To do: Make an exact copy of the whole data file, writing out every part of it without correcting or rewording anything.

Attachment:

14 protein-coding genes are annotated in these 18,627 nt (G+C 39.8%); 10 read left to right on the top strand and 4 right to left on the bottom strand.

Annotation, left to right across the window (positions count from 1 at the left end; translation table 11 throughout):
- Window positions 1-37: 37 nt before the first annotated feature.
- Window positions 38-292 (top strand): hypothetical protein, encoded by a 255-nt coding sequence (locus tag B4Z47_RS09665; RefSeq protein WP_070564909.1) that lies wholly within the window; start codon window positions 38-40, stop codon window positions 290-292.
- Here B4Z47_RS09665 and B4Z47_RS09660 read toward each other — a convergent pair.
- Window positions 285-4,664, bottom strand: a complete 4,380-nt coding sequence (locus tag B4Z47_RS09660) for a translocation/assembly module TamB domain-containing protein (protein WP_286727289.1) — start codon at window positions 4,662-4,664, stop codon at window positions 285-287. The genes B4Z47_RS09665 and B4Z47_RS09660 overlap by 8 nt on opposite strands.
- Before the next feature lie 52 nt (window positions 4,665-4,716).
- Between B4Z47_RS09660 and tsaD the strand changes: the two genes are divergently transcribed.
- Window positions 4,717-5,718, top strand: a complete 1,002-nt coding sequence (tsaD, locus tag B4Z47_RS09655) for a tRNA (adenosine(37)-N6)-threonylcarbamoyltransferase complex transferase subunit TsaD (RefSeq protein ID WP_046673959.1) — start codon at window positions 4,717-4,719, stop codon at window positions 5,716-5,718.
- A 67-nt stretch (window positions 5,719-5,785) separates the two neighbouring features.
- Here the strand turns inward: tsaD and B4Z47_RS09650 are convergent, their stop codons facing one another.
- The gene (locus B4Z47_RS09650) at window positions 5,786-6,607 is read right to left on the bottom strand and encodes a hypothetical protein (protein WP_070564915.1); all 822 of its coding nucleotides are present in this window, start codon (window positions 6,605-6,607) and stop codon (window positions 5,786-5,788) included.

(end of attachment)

14 protein-coding genes are annotated in these 18,627 nt (G+C 39.8%); 10 read left to right on the top strand and 4 right to left on the bottom strand.

Annotation, left to right across the window (positions count from 1 at the left end; translation table 11 throughout):
- Window positions 1-37: 37 nt before the first annotated feature.
- Window positions 38-292 (top strand): hypothetical protein, encoded by a 255-nt coding sequence (locus tag B4Z47_RS09665; RefSeq protein WP_070564909.1) that lies wholly within the window; start codon window positions 38-40, stop codon window positions 290-292.
- Here B4Z47_RS09665 and B4Z47_RS09660 read toward each other — a convergent pair.
- Window positions 285-4,664, bottom strand: a complete 4,380-nt coding sequence (locus tag B4Z47_RS09660) for a translocation/assembly module TamB domain-containing protein (protein WP_286727289.1) — start codon at window positions 4,662-4,664, stop codon at window positions 285-287. The genes B4Z47_RS09665 and B4Z47_RS09660 overlap by 8 nt on opposite strands.
- Before the next feature lie 52 nt (window positions 4,665-4,716).
- Between B4Z47_RS09660 and tsaD the strand changes: the two genes are divergently transcribed.
- Window positions 4,717-5,718, top strand: a complete 1,002-nt coding sequence (tsaD, locus tag B4Z47_RS09655) for a tRNA (adenosine(37)-N6)-threonylcarbamoyltransferase complex transferase subunit TsaD (RefSeq protein ID WP_046673959.1) — start codon at window positions 4,717-4,719, stop codon at window positions 5,716-5,718.
- A 67-nt stretch (window positions 5,719-5,785) separates the two neighbouring features.
- Here the strand turns inward: tsaD and B4Z47_RS09650 are convergent, their stop codons facing one another.
- The gene (locus B4Z47_RS09650) at window positions 5,786-6,607 is read right to left on the bottom strand and encodes a hypothetical protein (protein WP_070564915.1); all 822 of its coding nucleotides are present in this window, start codon (window positions 6,605-6,607) and stop codon (window positions 5,786-5,788) included.